Twelve-month follow-up assessments using the WHOQOL-100 were obtained for 363 (86.8%) caregivers (39 withdrew and 16 were lost to follow up). The caregivers in the hypertension group and stroke group were older than those in the other groups. Altogether, 37/45 (82.2%) caregivers were female in the head and neck cancer group; and 53/80 (66.3%) were female in the stroke group. Most caregivers in the breast cancer group were male (57/60; 95%). Most of the family members who cared for someone with schizophrenia were the parents of the patient (60/88; 68.2%); whereas in the other groups most caregivers were spouses (228/330; 69.1%). The mean amount of time spent each day caring for a patient was highest in the renal disease group and the stroke group and was lowest in the hypertension group.

Internal consistency

Table 2 shows the level of internal consistency of the WHOQOL-100 domains. Overall, Cronbach's a for each domain and the general QOL facet exceeded 0.76 in both the patients' group and the caregivers' group (range 0.76 to 0.90).



Convergent validity

Table 3 shows the Pearson's correlations between the WHOQOL-100 domains and the GQOLI dimensions. The four dimensions of GQOLI (physical, psychological, social and living conditions) correlated most highly with the related domains of the WHOQOL-100 (physical r = 0.77; psychological r = 0.82; social relationships r = 0.72; environment r = 0.73). The independence domain of WHOQOL-100 was most highly correlated with the physical and social dimensions of GQOLI. The spirituality domain of the WHOQOL-100 was reflected only moderately in the GQOLI psychological scale (r = 0.45). However, the overall QOL facet of the WHOQOL showed moderate correlations with all four dimension of GQOLI (range 0.33 to 0.59).


The structure of WHOQOL-100

Table 4 gives the results of the multi-trait analysis showing correlations between the facets of the WHOQOL-100 and its six domains. As expected, most facets had their strongest correlations within the domains to which they had been assigned. However, for five facets the strongest correlation was not with their related domains. The pain facet (physical domain) was most strongly correlated with the independence domain (r = 0.72). The medication facet correlated with the independence domain (r = 0.55), but was even more strongly correlated with the physical domain (r = 0.61). The self-esteem facet and body image and appearance facet correlated slightly more strongly with the social domain (r = 0.72 for esteem and r = 0.67 for body) than their related psychological domain (r = 0.71 for esteem and r = 0.64 for body). The leisure opportunities facet correlated slightly more strongly with the social domain (r = 0.65) than with the environment domain (r = 0.63).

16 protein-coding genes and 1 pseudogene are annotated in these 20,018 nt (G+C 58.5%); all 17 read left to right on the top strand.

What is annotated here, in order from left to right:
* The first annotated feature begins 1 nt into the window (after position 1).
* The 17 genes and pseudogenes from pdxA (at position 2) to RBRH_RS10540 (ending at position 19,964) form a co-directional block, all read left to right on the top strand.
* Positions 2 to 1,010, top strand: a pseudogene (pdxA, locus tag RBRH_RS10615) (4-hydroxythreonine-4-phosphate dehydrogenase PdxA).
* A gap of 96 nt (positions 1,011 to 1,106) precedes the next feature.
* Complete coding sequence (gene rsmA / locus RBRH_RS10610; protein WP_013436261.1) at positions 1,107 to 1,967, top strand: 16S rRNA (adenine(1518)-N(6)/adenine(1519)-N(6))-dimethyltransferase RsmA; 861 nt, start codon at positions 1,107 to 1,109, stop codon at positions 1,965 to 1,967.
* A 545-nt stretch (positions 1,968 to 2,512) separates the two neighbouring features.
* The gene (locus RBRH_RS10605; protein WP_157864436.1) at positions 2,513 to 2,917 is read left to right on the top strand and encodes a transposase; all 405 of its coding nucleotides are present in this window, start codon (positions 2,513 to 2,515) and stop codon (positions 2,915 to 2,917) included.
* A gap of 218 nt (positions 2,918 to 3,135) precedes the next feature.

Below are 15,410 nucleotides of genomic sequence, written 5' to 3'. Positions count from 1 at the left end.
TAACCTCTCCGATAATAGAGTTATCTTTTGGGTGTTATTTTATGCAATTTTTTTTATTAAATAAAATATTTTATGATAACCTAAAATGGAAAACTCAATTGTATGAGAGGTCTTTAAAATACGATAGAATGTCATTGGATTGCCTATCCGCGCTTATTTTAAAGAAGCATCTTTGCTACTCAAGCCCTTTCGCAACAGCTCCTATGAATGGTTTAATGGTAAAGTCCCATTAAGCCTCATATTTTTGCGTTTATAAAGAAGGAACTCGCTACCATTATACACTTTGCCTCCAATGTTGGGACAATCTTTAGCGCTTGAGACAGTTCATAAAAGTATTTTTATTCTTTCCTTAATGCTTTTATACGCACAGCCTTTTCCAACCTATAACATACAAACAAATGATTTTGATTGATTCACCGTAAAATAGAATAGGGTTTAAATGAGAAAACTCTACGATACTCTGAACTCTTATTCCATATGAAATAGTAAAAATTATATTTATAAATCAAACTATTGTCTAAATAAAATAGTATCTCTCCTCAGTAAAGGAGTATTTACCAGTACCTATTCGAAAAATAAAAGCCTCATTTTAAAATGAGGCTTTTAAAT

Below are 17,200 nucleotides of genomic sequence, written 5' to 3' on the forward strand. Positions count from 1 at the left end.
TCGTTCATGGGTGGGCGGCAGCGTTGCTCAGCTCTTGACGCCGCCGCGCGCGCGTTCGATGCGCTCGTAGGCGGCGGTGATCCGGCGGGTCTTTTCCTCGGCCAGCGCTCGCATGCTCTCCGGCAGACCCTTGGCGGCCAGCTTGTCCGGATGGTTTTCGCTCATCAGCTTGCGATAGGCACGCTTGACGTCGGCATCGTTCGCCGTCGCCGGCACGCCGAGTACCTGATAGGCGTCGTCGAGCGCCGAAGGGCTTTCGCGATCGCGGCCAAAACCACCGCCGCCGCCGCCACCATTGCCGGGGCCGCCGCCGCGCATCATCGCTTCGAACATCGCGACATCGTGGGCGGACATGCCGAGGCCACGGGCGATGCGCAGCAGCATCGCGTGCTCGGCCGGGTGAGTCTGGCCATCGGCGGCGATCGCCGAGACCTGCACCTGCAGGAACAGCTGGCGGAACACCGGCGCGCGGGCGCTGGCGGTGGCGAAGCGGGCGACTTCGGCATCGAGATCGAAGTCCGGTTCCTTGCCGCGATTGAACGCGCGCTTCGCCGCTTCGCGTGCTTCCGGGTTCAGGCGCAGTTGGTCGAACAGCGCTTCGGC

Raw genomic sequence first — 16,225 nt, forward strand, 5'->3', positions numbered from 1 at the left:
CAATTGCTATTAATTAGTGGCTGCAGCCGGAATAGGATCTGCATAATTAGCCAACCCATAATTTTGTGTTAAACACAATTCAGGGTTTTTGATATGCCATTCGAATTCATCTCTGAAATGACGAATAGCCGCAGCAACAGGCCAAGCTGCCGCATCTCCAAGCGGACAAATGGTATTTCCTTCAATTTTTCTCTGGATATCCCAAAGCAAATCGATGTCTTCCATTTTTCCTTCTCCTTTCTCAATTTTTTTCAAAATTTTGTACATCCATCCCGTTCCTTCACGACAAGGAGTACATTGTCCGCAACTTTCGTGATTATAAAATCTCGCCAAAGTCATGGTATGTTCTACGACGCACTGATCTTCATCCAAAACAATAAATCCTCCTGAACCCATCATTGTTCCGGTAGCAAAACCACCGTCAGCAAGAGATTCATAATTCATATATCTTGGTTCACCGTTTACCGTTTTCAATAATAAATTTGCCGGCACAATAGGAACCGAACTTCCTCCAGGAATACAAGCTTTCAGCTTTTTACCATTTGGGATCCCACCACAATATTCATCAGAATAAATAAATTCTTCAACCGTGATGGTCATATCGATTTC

Principal components analysis with varimax rotation was carried out and yielded four factors with eigenvalues >1, explaining 61% of the variance. The first factor included facets relating to the physical health and independence domains (except the work facet). The second factor was defined by cognitive skills (thinking, learning, memory and concentration), self-esteem, positive and negative feelings, and information sources. Spirituality also was part of this factor. The third factor encompassed nearly all facets relating to the environment domain except the facets reflecting leisure opportunities and opportunities to acquire new information. The fourth factor comprised all three facets relating to the social domain and work capacity, body image, and leisure. All of these facets contribute to satisfaction with social relationships. The facet relating to overall quality of life contributes to all four factors. This supports the validity of this facet as an overall indicator of quality of life.

Discriminant validity


Substantial mean differences existed for many of the facets when examined across groups in either the patients' sample or the caregivers' sample (Table 5). The best quality of life was found among patients with hypertension, with scores in all domains and the overall QOL facet being highest among these patients. However, scores on the social relationships facet and the social support facet were higher in patients with breast cancer.

For 12 of the 30 comparisons between domains and facets, scores were lowest among patients with schizophrenia in the psychological domain, social relationships domain, environment domain, and overall QOL facet. For 9 of 30 comparisons made for patients with renal disease, scores were lowest in the QOL for the physical domain, especially for physical functioning and independence. Stroke patients had the lowest score for level of independence. Patients with head and neck cancer scored lowest for four of 30 comparisons; patients with breast cancer scored worst for none. Patients with breast cancer had a moderate-to-high quality of life in the physical, psychological, level of independence, and social relationships domains and in the overall QOL facet.